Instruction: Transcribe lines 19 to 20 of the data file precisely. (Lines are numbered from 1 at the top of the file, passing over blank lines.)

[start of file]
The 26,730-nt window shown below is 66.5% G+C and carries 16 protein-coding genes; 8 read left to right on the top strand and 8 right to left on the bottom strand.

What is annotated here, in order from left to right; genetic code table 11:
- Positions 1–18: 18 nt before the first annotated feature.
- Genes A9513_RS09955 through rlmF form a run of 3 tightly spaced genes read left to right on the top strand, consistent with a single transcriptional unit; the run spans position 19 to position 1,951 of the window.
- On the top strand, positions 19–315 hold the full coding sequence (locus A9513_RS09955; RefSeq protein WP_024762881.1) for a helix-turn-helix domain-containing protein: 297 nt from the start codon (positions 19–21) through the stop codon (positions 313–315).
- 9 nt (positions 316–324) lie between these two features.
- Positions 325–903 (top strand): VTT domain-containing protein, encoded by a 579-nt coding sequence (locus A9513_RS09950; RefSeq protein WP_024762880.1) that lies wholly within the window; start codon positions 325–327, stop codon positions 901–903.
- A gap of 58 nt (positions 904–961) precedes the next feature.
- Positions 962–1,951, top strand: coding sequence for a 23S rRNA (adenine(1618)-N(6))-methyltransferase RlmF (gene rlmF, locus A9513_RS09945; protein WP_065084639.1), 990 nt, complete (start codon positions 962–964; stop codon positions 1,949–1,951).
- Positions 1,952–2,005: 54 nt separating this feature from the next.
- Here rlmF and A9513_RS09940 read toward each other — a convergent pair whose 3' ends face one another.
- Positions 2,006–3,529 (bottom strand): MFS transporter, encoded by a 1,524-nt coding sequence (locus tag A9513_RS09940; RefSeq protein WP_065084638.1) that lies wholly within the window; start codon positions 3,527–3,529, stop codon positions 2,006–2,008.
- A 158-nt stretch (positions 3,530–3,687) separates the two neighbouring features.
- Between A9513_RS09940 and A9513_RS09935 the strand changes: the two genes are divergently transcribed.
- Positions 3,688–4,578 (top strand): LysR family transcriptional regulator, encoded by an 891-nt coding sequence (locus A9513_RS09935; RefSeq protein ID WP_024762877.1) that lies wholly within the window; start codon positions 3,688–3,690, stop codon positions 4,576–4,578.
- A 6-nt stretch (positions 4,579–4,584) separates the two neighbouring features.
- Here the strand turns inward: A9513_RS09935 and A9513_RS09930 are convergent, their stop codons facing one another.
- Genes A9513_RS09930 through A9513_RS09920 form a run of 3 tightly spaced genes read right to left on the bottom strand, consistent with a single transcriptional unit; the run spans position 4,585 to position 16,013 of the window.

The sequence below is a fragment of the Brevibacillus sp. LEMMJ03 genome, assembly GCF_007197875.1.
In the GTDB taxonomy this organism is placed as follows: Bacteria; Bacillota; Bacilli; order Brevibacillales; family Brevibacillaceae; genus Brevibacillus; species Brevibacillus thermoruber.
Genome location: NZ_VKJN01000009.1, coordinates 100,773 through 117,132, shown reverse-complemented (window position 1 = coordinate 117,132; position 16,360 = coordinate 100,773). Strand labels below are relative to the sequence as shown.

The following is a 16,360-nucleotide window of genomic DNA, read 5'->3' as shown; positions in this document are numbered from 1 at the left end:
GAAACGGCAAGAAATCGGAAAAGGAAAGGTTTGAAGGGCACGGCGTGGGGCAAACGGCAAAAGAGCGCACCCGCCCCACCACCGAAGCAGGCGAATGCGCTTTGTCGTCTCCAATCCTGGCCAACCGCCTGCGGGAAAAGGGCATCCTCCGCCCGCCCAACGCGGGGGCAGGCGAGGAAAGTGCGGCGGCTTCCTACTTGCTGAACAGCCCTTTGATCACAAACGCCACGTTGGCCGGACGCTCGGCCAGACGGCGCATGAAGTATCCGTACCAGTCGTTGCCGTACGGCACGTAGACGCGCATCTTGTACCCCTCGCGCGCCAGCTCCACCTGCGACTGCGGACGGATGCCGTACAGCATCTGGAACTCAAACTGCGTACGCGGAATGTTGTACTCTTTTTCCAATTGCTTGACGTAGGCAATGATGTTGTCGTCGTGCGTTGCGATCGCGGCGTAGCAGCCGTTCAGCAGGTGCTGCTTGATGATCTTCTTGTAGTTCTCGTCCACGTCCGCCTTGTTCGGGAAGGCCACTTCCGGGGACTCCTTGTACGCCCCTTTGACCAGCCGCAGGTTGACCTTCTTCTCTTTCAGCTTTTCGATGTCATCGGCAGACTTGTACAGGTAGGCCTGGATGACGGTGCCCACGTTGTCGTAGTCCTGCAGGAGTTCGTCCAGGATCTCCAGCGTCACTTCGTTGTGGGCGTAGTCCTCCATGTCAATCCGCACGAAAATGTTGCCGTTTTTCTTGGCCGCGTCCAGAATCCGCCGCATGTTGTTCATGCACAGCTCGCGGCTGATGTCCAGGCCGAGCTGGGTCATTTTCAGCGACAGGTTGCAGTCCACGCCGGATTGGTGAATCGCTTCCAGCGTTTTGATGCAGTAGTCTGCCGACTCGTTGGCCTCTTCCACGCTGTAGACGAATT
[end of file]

The sequence below is a fragment of the Brevibacillus sp. LEMMJ03 genome, assembly GCF_007197875.1.
In the GTDB taxonomy this organism is placed as follows: Bacteria; Bacillota; Bacilli; order Brevibacillales; family Brevibacillaceae; genus Brevibacillus; species Brevibacillus thermoruber.